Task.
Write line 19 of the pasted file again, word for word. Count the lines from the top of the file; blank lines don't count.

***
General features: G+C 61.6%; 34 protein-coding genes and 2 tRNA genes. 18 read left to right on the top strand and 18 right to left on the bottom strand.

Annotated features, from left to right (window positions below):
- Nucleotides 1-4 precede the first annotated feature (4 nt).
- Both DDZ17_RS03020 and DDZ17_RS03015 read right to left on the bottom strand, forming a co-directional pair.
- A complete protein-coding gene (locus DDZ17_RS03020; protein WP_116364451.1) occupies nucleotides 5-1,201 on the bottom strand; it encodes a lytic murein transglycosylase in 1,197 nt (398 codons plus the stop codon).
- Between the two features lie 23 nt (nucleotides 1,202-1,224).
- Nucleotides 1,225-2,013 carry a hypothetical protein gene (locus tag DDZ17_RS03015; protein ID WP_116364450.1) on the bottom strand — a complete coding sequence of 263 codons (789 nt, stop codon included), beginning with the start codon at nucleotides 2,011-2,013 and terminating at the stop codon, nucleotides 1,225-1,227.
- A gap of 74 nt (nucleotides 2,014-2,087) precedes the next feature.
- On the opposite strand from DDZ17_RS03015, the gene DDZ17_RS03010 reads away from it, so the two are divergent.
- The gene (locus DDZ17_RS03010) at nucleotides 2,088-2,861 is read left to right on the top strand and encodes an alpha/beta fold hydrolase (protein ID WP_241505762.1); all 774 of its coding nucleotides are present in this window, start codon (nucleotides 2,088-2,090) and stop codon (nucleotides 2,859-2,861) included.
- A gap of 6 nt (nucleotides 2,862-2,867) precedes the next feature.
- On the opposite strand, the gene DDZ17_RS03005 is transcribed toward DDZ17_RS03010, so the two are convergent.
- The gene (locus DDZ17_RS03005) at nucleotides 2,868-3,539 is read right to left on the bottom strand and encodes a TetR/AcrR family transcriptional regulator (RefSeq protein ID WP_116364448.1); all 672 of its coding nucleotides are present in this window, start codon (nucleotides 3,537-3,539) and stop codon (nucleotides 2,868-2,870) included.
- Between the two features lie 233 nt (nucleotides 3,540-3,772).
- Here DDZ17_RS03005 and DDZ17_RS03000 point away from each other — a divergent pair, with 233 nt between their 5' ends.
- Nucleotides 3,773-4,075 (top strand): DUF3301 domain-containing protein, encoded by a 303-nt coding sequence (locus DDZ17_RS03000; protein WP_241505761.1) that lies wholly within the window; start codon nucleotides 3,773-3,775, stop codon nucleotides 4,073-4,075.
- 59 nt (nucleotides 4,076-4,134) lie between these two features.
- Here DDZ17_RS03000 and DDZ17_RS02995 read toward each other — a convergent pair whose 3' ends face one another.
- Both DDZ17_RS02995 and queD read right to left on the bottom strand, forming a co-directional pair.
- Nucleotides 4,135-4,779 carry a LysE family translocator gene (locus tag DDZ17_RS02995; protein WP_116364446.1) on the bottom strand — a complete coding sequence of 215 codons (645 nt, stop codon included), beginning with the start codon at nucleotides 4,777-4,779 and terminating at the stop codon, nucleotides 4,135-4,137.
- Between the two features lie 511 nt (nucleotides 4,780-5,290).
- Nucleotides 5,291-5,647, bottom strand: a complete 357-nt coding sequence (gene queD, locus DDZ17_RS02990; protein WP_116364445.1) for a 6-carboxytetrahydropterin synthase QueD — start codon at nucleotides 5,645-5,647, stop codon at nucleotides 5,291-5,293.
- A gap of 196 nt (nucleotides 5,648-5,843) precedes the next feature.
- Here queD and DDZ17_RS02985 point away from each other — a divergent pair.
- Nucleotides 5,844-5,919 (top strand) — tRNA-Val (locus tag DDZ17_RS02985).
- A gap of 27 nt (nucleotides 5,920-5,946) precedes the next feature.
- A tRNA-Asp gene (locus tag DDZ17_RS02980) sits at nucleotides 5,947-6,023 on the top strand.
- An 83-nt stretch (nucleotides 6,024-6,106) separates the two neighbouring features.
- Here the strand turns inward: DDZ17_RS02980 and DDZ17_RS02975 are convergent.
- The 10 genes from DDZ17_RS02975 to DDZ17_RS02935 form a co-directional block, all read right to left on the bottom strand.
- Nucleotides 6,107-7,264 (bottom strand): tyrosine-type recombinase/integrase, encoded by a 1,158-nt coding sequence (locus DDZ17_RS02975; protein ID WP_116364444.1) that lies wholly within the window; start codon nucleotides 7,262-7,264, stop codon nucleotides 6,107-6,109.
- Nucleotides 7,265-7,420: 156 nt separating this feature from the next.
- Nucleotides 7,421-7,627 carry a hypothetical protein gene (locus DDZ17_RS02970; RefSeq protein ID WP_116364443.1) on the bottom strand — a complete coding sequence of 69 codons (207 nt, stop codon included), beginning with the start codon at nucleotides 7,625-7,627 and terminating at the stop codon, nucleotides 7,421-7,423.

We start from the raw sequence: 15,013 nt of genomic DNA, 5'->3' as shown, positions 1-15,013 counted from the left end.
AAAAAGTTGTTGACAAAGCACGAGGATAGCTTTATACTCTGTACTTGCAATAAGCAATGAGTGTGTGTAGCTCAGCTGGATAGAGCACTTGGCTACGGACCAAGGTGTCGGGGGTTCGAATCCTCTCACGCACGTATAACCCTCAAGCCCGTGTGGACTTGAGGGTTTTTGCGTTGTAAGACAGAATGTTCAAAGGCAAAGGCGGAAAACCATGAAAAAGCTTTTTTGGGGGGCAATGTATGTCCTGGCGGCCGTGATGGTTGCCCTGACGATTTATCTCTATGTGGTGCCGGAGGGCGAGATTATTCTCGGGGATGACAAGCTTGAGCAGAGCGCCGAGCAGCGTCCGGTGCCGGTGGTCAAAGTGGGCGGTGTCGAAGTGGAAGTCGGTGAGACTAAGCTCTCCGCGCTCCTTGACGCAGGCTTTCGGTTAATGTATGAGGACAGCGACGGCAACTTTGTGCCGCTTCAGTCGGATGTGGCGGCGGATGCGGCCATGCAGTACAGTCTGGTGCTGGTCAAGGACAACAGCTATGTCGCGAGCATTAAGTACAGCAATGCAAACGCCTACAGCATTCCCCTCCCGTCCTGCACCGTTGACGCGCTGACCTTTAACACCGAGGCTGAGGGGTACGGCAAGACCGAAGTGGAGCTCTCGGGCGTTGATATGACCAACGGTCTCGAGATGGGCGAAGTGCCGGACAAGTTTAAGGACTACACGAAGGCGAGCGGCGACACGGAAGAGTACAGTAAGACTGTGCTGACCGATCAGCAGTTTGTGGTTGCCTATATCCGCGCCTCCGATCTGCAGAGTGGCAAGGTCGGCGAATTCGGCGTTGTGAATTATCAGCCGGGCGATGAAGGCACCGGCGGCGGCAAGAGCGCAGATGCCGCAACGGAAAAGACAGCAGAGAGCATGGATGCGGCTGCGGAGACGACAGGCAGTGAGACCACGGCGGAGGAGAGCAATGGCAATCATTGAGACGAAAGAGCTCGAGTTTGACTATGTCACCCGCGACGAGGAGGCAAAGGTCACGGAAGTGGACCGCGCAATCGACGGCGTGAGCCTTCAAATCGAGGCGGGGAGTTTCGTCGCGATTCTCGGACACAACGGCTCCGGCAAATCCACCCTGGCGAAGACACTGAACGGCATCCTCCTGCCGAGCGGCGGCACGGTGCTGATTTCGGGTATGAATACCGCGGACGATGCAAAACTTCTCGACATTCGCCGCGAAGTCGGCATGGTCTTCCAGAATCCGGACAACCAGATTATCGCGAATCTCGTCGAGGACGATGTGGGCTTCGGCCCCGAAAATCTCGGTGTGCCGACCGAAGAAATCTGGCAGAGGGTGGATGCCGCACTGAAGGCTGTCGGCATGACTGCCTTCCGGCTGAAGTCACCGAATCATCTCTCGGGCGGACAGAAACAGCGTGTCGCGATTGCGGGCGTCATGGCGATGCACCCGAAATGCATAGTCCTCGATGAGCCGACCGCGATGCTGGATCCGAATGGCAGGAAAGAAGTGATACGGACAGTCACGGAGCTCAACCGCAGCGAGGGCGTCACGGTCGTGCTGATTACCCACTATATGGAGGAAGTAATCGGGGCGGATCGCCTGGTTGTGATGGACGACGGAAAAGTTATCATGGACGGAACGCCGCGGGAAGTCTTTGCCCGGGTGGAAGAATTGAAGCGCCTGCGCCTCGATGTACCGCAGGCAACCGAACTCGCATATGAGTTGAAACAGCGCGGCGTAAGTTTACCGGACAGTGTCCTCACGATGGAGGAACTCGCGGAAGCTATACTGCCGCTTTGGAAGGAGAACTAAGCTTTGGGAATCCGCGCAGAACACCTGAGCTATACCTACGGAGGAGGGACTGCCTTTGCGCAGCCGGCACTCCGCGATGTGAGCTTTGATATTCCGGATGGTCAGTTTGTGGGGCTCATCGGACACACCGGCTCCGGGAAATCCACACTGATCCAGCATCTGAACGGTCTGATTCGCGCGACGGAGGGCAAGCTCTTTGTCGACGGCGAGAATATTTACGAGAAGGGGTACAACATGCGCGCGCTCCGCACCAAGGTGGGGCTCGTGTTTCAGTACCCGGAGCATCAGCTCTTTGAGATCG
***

- Both DDZ17_RS02995 and queD read right to left on the bottom strand, forming a co-directional pair.